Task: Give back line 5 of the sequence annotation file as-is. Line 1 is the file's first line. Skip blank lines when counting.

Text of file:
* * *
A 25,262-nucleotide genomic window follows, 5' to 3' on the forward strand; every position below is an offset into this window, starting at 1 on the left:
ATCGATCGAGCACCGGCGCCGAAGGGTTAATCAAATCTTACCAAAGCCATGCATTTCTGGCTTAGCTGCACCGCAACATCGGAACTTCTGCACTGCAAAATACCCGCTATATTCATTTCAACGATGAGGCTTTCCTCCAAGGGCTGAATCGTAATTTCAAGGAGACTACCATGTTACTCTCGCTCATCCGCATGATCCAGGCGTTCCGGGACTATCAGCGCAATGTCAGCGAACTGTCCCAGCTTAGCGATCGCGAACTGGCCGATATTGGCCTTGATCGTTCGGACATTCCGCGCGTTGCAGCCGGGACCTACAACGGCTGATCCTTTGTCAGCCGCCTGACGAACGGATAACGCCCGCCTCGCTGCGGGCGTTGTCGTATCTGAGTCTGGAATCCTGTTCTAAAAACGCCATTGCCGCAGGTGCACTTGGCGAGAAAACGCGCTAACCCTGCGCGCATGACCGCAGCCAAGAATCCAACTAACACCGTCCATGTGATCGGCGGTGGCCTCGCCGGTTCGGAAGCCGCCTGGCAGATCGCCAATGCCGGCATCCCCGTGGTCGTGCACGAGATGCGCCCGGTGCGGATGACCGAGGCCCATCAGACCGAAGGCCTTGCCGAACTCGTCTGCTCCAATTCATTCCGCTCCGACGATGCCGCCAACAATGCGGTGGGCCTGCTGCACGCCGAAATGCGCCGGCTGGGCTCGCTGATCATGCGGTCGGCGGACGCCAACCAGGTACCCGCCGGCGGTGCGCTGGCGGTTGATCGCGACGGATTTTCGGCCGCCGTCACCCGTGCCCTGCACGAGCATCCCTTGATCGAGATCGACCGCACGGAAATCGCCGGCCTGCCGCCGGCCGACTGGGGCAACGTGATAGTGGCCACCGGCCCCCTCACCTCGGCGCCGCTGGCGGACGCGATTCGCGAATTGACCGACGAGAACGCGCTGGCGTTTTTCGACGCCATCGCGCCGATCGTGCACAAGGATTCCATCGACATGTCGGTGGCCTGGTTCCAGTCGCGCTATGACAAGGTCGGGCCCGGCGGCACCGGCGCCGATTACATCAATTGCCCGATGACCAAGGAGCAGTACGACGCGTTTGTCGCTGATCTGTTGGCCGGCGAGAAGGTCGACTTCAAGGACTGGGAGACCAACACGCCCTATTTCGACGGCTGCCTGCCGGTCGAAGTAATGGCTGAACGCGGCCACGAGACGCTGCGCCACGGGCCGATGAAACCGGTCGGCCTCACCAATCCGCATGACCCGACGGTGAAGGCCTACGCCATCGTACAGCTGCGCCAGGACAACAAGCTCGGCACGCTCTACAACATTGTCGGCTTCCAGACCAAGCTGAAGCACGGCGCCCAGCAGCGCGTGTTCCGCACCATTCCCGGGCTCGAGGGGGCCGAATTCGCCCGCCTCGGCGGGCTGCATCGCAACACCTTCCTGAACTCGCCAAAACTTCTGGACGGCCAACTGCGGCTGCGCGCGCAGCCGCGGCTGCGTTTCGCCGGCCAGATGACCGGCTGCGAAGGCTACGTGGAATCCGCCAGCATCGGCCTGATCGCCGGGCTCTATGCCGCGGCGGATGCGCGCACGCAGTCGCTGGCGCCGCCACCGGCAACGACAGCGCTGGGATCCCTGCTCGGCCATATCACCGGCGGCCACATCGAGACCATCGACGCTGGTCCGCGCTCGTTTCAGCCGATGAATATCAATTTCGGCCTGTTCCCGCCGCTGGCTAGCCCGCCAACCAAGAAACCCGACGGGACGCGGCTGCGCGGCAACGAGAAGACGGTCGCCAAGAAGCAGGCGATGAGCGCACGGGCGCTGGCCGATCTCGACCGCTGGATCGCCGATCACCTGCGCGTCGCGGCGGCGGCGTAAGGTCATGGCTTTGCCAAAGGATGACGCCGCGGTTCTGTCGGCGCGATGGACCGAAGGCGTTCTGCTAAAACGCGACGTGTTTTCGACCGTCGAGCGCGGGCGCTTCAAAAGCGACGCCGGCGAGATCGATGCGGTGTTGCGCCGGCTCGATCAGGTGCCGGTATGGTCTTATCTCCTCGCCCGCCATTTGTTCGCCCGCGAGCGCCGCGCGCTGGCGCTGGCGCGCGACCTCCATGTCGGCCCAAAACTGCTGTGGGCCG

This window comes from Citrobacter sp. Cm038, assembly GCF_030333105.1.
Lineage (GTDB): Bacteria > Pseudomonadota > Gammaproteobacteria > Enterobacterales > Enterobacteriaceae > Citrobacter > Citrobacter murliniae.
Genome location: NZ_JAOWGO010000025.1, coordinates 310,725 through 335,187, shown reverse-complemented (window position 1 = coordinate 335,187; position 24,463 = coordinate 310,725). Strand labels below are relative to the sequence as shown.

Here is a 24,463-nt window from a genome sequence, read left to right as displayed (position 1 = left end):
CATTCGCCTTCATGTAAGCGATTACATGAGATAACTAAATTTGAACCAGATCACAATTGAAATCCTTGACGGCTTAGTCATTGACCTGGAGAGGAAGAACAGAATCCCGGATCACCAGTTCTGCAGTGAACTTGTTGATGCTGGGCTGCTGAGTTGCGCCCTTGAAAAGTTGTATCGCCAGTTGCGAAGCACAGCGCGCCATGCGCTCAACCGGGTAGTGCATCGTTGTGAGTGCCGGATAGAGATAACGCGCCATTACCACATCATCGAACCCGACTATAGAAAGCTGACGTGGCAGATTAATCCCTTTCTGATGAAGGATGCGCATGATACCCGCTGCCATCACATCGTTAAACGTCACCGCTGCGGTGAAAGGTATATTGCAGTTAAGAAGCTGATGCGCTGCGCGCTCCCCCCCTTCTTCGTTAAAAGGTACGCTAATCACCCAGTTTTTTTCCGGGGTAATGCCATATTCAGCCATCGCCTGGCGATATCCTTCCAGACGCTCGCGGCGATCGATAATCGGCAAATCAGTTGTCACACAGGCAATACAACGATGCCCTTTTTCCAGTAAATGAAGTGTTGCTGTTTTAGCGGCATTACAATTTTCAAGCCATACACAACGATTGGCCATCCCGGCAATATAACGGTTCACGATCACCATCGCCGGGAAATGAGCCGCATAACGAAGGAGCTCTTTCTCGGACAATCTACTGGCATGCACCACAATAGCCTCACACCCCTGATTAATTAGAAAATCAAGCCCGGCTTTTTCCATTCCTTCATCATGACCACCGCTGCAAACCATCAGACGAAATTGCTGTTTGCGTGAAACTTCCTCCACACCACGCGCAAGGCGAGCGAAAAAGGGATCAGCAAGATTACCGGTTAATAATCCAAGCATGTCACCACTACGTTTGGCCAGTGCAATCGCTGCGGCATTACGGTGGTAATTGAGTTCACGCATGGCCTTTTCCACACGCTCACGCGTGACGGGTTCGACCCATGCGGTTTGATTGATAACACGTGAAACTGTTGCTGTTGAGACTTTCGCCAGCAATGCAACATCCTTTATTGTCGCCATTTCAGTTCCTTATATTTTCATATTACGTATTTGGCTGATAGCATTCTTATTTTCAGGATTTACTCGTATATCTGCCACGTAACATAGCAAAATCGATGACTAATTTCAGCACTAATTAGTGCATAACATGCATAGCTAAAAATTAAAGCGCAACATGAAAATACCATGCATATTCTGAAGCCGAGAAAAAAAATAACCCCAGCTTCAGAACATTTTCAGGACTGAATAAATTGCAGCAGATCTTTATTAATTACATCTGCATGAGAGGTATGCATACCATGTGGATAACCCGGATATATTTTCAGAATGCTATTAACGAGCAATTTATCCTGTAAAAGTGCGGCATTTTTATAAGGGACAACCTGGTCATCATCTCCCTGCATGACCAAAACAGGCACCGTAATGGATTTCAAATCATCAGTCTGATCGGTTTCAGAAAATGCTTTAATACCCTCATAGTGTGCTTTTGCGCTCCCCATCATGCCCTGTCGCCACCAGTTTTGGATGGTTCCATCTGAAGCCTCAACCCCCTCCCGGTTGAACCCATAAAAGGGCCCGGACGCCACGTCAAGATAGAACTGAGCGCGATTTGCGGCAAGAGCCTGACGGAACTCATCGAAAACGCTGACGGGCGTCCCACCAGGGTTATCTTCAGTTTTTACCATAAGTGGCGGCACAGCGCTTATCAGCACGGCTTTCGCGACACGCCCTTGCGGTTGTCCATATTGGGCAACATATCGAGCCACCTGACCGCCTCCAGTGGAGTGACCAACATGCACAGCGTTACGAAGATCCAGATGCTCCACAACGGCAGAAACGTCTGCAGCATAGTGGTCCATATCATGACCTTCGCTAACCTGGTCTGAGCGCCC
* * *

Genome location: NZ_JAOWGO010000025.1, coordinates 310,725 through 335,187, shown reverse-complemented (window position 1 = coordinate 335,187; position 24,463 = coordinate 310,725). Strand labels below are relative to the sequence as shown.